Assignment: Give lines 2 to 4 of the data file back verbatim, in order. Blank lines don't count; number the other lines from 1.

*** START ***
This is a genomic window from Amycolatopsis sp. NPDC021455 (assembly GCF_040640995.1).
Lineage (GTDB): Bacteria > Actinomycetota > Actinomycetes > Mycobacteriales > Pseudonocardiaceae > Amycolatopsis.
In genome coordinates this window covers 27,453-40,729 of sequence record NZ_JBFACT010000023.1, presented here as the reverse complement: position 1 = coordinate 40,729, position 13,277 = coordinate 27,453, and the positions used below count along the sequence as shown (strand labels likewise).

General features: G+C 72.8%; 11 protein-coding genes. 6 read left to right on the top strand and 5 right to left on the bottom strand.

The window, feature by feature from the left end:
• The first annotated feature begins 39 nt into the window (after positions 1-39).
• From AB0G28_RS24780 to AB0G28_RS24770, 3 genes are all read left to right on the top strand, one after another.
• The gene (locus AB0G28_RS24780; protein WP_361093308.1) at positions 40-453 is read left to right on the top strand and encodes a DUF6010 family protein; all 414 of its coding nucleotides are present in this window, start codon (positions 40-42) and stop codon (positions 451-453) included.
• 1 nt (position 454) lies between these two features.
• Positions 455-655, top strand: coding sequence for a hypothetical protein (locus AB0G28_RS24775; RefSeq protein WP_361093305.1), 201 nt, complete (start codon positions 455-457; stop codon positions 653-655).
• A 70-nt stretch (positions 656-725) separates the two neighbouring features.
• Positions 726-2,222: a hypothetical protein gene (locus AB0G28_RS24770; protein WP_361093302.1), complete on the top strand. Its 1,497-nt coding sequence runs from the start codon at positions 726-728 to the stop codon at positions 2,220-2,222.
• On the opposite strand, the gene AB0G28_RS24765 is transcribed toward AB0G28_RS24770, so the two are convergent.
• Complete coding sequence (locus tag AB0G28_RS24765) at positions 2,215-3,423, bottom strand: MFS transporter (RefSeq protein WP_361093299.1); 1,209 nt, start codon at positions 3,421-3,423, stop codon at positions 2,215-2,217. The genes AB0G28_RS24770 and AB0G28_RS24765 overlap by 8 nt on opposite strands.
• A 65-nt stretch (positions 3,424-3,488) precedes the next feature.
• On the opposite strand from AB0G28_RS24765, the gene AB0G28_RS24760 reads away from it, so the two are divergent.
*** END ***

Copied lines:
Lineage (GTDB): Bacteria > Actinomycetota > Actinomycetes > Mycobacteriales > Pseudonocardiaceae > Amycolatopsis.
In genome coordinates this window covers 27,453-40,729 of sequence record NZ_JBFACT010000023.1, presented here as the reverse complement: position 1 = coordinate 40,729, position 13,277 = coordinate 27,453, and the positions used below count along the sequence as shown (strand labels likewise).

General features: G+C 72.8%; 11 protein-coding genes. 6 read left to right on the top strand and 5 right to left on the bottom strand.